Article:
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The growing importance of online channels

In a world of seemingly infinite change and insecurity for organisations and individuals, there is an undisputed certainty about the growing importance of online channels.

In our personal and working lives, more of us are spending more time interacting and engaging digitally than ever before. It’s a fact.

So, as businesses continue to pivot, plan and prepare for a post-Covid 19 reality, how can they best use the power of digital communications to recover, re-focus and re-engage?

We asked five of our digital marketing experts at Northumbria University to share their top tips:

Understand your data

“Take the time to interrogate and understand what your data is telling you. Look closely at customer interactions and transactions both before and after the lockdown. You can learn an awful lot from changes in behaviour and this can be used to target much more effectively with personalised messaging and tailored content in the coming weeks.”

Dr David Hart is an Associate Professor in Marketing and a Fellow of the Institute of Direct and Digital Marketing

Listen online

“Wouldn't it be great if you could identify gaps in the market caused by the pandemic? What new or heightened demands have emerged from changed consumer behaviour? Who are your customers engaging with and on which digital channels? What are they most concerned about? Social listening – that’s monitoring digital conversations and mentions to understand what your customers are saying – can provide invaluable insight, help you answer these kinds of questions and enable you to develop a really targeted digital marketing strategy as a result.”

Lizette Vorster is a Lecturer in Digital Marketing and an award-winning marketing practitioner

Build trust and engagement

“After the pandemic, customers won’t remember the companies with the best content or promotions. They will remember the companies that they could trust and rely on during such difficult times. Importantly, your social media channels are more than just a marketing platform; they enable two-way communication. Use these platforms to ask how customers are doing and how you can help. Be authentic and empathetic. Share relevant advice. Build genuine and meaningful engagement to enhance customer relationships and show that they are a valued part of your community.”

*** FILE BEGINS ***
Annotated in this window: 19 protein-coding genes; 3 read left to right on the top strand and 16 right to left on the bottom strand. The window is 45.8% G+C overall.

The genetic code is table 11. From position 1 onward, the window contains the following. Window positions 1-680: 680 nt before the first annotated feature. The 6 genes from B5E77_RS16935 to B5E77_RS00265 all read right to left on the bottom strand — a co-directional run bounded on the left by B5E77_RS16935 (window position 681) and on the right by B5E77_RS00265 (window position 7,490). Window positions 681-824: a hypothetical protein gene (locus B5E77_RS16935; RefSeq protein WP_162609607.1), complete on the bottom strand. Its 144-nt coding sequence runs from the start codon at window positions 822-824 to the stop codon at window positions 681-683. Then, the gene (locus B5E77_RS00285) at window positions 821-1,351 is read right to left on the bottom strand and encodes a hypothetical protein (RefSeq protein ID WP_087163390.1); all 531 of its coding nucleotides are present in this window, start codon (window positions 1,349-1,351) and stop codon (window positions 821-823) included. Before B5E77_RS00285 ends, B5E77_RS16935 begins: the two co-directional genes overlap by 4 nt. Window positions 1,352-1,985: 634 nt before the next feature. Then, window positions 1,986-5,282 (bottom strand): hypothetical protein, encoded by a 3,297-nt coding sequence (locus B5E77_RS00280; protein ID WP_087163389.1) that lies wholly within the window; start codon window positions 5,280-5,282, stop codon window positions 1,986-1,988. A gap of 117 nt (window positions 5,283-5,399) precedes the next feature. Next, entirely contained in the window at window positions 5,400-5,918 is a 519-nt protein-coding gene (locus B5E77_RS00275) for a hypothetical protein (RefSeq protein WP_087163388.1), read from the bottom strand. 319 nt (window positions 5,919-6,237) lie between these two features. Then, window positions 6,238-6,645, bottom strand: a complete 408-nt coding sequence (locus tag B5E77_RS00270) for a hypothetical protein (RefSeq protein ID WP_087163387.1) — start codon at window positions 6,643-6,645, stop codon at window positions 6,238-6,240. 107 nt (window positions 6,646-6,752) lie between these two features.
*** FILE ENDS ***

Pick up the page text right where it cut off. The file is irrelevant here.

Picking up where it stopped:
Danielle Barbe is a Lecturer in Digital Marketing with extensive knowledge of social media and social listening techniques

Make every communication count

“Consider carefully when and whether to email your database. Audiences are often littered with over communications and customers, particularly in fraught and difficult times, will all too quickly unsubscribe.  Allowing subscribers to easily access and manage their preferences is good database practice and it’s important to recognise that current circumstances mean some customers simply need a break from emails about products they’re not in a position to acquire.”

Kirk Dodds is Senior Lecturer in Marketing with extensive expertise of marketing in the automotive and technology sectors

Test perceptions and priorities

“As we begin to transition to life online after lockdown, purchasing habits and customers’ perspectives are likely to have changed. Organisations need to be tuned into what’s important and valuable to their customers right now. You might therefore need to consider whether to market test a planned campaign or value proposition It’s critical to understand whether perceptions and priorities have shifted and to adapt the way you position your products or services, and reshape your digital marketing strategy in turn.”

Craig Bradshaw is a Senior Lecturer in Digital Marketing with extensive digital marketing agency experience

In recent months, many organisations – large and small – have had to think creatively about how they do business, often embracing new innovations and channels to engage with their customers.

As we continue to transition out of lockdown, authentic, relevant, tailored and timely digital communications will continue to be key – helping businesses stand out from the crowd, build loyal customer communities and ultimately emerge stronger as a result.

If you’re looking to invest in developing your organisation’s digital marketing skills and capacity going forward, a Digital Marketing Degree Apprenticeship at Northumbria University can provide practical workplace learning for staff at all stages of their career (from new recruits through to long-serving employees), with some organisations having up to 95% of costs funded. Find out more.

 

 

 

 

 

 


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